Dr. Getty suggests: Measures to Reduce Cribbing
Your horse presses his top teeth against a solid object, arches his neck, and swallows air in a rocking motion. A grunting or gulping noise emerges. This is cribbing. Its true cause is unknown but genetics along with stressful circumstances appear to be the underlying problems. Cribbing is such a seriously addictive habit that many horses will actually prefer it to eating, and so they will slowly waste away.
Early weaning can lead to this negative behavior later in adult horses. While there’s nothing you can do to change the past, you can take measures to reduce physical discomfort and mental strains that contribute to cribbing. Cribbing collars are tormenting. They may discourage the behavior but they do not relieve the urge.
Managing your horse’s conditions will help lessen the behavior. Here are some suggestions:
- Provide freedom to graze and roam. This will have a remarkable effect on stopping this habit. If this is not feasible, give him as much outdoor space as possible.
- Keep hay in front of your horse at all times. This one simple change will calm your horse’s demeanor.
- Do not isolate your horse. Non-cribbers will not “catch” the cribbing habit by seeing another horse do it.
- Consider ulcers. Most cribbers have ulcers. Stress, forage restriction, and stalling make things worse. Basic nutritional management to cure ulcers includes supplying hay that is always available 24/7, plentiful water consumption, avoiding starchy feeds (such as oats and corn) and sweet feeds, and restoring microbial populations through pro/prebiotic use.
Juliet M. Getty, Ph.D. is an independent equine nutritionist with a wide U.S. and international following. Her research-based approach optimizes equine health by aligning physiology and instincts with correct feeding and nutrition practices. Dr. Getty’s goal is to empower the horseperson with the confidence and knowledge to provide the best nutrition for his or her horse’s needs.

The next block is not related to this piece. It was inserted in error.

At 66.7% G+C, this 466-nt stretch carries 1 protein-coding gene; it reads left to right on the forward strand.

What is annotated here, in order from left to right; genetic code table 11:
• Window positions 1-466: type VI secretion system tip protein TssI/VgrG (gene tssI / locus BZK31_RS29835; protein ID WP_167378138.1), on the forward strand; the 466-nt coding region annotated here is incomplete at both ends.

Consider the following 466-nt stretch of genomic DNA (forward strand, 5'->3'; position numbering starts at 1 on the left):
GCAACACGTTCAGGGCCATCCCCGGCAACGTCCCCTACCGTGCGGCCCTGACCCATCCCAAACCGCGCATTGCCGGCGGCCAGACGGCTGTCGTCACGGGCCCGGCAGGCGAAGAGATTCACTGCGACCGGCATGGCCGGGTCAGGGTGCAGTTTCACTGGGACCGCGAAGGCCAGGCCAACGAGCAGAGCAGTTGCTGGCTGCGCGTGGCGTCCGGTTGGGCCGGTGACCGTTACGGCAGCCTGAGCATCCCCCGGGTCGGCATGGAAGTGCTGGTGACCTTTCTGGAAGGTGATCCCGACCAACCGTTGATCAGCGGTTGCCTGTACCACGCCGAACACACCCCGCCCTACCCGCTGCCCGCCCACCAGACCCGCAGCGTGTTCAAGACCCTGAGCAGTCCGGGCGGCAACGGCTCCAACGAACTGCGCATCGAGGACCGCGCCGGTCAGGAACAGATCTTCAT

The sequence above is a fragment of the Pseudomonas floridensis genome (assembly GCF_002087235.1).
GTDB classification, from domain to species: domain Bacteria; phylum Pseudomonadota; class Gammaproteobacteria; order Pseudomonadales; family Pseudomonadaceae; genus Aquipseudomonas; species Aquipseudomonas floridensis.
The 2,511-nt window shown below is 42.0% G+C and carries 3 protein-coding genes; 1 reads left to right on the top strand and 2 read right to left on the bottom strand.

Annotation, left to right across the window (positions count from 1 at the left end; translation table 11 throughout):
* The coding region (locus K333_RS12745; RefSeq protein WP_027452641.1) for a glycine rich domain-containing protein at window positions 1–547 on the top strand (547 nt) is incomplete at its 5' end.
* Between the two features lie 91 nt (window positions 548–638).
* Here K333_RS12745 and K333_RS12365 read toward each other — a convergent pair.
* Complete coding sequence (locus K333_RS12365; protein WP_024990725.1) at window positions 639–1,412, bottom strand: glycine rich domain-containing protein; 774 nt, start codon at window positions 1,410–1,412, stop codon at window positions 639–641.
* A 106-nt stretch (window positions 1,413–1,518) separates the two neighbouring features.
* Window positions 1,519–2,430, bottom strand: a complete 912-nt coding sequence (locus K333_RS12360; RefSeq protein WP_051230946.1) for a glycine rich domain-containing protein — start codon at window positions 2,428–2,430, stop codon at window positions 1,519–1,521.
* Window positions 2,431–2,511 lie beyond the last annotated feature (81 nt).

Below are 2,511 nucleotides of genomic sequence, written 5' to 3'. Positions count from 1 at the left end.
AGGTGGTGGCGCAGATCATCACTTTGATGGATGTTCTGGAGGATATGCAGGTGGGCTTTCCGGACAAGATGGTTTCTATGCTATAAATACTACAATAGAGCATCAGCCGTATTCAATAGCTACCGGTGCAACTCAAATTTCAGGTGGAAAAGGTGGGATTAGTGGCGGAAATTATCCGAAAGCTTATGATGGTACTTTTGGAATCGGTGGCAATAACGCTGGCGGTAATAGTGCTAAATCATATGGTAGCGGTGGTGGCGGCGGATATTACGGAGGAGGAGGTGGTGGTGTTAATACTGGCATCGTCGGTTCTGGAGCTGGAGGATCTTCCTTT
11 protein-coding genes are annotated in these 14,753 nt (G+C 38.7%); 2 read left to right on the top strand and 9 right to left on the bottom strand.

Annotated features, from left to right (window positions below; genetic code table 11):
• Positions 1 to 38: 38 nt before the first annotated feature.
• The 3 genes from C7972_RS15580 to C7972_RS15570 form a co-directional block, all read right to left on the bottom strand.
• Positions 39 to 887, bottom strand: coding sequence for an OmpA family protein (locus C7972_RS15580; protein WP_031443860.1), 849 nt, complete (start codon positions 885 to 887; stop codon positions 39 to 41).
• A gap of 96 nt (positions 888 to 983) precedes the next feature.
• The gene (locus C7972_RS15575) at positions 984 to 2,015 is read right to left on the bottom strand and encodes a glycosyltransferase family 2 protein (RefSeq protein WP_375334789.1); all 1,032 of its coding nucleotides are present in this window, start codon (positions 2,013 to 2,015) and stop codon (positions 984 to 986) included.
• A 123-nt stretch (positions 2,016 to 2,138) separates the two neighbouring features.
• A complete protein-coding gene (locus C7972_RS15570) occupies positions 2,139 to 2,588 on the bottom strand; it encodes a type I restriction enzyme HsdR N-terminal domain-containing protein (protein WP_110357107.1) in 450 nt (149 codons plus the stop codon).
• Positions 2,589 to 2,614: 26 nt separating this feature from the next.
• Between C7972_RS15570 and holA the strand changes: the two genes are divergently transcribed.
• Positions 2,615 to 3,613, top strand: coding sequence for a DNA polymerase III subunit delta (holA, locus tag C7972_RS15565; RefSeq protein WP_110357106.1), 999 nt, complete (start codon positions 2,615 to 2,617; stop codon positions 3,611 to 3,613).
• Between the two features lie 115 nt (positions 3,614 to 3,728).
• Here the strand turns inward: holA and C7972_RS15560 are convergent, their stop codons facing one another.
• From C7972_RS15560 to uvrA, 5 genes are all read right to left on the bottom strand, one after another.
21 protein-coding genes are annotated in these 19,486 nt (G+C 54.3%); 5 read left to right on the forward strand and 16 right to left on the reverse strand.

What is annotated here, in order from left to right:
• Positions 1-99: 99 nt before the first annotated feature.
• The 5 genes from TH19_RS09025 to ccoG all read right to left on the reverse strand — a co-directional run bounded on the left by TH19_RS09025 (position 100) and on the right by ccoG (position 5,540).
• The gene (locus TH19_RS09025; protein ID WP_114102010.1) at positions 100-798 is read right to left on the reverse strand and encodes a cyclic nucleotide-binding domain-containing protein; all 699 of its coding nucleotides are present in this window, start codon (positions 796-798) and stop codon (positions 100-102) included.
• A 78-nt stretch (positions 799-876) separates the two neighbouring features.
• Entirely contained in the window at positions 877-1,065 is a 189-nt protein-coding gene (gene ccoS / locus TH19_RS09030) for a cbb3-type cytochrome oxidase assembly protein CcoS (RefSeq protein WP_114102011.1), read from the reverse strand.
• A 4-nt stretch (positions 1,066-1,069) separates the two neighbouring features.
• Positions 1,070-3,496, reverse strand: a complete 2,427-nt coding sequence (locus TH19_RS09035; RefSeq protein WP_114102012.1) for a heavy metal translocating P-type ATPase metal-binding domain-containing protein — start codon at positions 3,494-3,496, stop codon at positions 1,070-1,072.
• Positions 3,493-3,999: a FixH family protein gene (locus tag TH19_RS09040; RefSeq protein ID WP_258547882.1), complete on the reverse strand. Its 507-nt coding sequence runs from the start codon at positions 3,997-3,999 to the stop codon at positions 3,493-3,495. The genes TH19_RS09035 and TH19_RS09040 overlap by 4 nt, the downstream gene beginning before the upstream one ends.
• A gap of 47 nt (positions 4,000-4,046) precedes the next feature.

Dr. Getty’s fundamental resource book, Feed Your Horse Like a Horse, is available at www.GettyEquineNutrition.com — buy it there and have it inscribed by the author, or get it at Amazon (www.Amazon.com) or other online retail bookstores. The seven individual volumes in Dr. Getty’s topic-centered “Spotlight on Equine Nutrition” series are available with special package pricing at her website, and also at Amazon in print and Kindle versions. Dr. Getty’s books make ideal gifts for equestrians.
Find a world of useful information for the horseperson at www.GettyEquineNutrition.com: Sign up for Dr. Getty’s informative, free e-newsletter, Forage for Thought; browse her library of reference articles; search her nutrition forum; and purchase recordings of her educational teleseminars. Find top-quality supplements, feeders, and other equine-related items, at her online Free Shipping Supplement Store[i]. Reach Dr. Getty directly at firstname.lastname@example.org. She is available for private consultations and speaking engagements.